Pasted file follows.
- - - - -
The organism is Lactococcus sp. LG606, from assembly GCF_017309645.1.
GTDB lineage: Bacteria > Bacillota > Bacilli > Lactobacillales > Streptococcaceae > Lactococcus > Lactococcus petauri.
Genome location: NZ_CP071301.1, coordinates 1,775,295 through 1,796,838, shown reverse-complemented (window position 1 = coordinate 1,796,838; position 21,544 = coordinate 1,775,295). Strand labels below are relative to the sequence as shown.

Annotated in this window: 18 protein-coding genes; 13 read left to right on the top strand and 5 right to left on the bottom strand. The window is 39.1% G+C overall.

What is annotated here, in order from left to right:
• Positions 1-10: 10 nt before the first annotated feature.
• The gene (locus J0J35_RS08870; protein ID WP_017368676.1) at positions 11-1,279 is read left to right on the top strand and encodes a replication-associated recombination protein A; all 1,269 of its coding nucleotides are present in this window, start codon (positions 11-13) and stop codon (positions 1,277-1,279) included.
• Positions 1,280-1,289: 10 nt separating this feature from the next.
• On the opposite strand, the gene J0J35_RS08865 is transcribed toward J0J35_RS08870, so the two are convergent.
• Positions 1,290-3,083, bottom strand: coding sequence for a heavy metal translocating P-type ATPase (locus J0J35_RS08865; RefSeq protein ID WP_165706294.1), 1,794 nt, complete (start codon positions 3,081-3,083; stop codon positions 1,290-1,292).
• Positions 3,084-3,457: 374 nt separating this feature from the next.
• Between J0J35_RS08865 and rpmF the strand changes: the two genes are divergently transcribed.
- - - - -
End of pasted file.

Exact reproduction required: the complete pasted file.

The organism is Lactococcus sp. LG606, from assembly GCF_017309645.1.
GTDB lineage: Bacteria > Bacillota > Bacilli > Lactobacillales > Streptococcaceae > Lactococcus > Lactococcus petauri.
Genome location: NZ_CP071301.1, coordinates 1,775,295 through 1,796,838, shown reverse-complemented (window position 1 = coordinate 1,796,838; position 21,544 = coordinate 1,775,295). Strand labels below are relative to the sequence as shown.

Annotated in this window: 18 protein-coding genes; 13 read left to right on the top strand and 5 right to left on the bottom strand. The window is 39.1% G+C overall.

What is annotated here, in order from left to right:
• Positions 1-10: 10 nt before the first annotated feature.
• The gene (locus J0J35_RS08870; protein ID WP_017368676.1) at positions 11-1,279 is read left to right on the top strand and encodes a replication-associated recombination protein A; all 1,269 of its coding nucleotides are present in this window, start codon (positions 11-13) and stop codon (positions 1,277-1,279) included.
• Positions 1,280-1,289: 10 nt separating this feature from the next.
• On the opposite strand, the gene J0J35_RS08865 is transcribed toward J0J35_RS08870, so the two are convergent.
• Positions 1,290-3,083, bottom strand: coding sequence for a heavy metal translocating P-type ATPase (locus J0J35_RS08865; RefSeq protein ID WP_165706294.1), 1,794 nt, complete (start codon positions 3,081-3,083; stop codon positions 1,290-1,292).
• Positions 3,084-3,457: 374 nt separating this feature from the next.
• Between J0J35_RS08865 and rpmF the strand changes: the two genes are divergently transcribed.